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Signal strength regulates antigen-mediated T-cell deceleration by distinct mechanisms to promote local exploration or arrest

Abstract : T lymphocytes are highly motile cells that decelerate upon antigen recognition. These cells can either completely stop or maintain a low level of motility, forming contacts referred to as synapses or kinapses, respectively. Whether similar or distinct molecular mechanisms regulate T-cell deceleration during synapses or kinapses is unclear. Here, we used microfabricated channels and intravital imaging to observe and manipulate T-cell kinapses and synapses. We report that high-affinity antigen induced a pronounced deceleration selectively dependent on Ca 2+ signals and actin-related protein 2/3 complex (Arp2/3) activity. In contrast, low-affinity antigens induced a switch of migration mode that promotes T-cell exploratory behavior, characterized by partial deceleration and frequent direction changes. This switch depended on T-cell receptor binding but was largely independent of downstream signaling. We propose that distinct mechanisms of T-cell deceleration can be triggered during antigenic recognition to favor local exploration and signal integration upon suboptimal stimulus and complete arrest on the best antigen-presenting cells.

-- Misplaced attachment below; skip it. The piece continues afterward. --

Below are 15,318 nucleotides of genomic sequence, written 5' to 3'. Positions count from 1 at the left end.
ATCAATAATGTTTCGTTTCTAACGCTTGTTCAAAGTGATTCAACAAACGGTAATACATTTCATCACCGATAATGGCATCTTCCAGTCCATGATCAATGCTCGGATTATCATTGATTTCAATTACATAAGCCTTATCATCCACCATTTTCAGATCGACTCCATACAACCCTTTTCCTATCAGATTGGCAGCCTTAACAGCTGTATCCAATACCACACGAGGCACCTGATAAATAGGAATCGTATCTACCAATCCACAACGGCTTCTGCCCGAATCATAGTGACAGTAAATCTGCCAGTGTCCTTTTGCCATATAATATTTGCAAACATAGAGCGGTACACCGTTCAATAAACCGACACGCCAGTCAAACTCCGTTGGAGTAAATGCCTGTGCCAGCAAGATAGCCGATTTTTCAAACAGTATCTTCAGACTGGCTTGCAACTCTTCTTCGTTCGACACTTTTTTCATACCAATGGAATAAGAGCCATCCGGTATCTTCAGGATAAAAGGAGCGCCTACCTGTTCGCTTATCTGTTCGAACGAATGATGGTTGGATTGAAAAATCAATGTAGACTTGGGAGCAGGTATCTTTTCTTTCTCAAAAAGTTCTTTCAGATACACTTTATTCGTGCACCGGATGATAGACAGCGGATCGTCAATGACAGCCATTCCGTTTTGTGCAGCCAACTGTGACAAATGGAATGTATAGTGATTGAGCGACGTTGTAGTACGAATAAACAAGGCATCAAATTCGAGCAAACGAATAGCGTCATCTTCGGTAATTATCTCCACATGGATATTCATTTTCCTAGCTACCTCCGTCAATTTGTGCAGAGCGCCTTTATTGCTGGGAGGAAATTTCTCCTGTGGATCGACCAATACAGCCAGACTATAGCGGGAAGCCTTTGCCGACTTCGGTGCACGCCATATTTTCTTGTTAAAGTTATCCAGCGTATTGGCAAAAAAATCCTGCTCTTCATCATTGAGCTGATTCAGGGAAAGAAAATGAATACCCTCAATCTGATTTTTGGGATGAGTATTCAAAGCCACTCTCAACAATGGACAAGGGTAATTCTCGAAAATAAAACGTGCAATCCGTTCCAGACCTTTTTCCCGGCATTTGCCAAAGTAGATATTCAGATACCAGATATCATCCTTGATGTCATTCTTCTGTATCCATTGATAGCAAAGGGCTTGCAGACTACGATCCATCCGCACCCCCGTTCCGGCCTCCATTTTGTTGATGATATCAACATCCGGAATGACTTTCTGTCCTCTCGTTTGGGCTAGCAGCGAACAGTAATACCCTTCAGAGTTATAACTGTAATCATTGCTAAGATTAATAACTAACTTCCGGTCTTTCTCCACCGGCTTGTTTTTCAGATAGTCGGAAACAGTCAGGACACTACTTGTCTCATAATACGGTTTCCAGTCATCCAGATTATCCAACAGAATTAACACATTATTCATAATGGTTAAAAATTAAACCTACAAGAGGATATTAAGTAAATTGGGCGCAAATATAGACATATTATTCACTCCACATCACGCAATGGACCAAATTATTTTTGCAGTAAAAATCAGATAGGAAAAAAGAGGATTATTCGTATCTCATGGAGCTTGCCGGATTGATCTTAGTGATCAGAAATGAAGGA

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Hélène D. Moreau, Fabrice Lemaître, Kym R Garrod, Zacarias Garcia, Ana-Maria Lennon-Duménil, et al.. Signal strength regulates antigen-mediated T-cell deceleration by distinct mechanisms to promote local exploration or arrest. Proceedings of the National Academy of Sciences of the United States of America , National Academy of Sciences, 2015, 112 (39), pp.12151-6. ⟨10.1073/pnas.1506654112⟩. ⟨pasteur-01238129⟩

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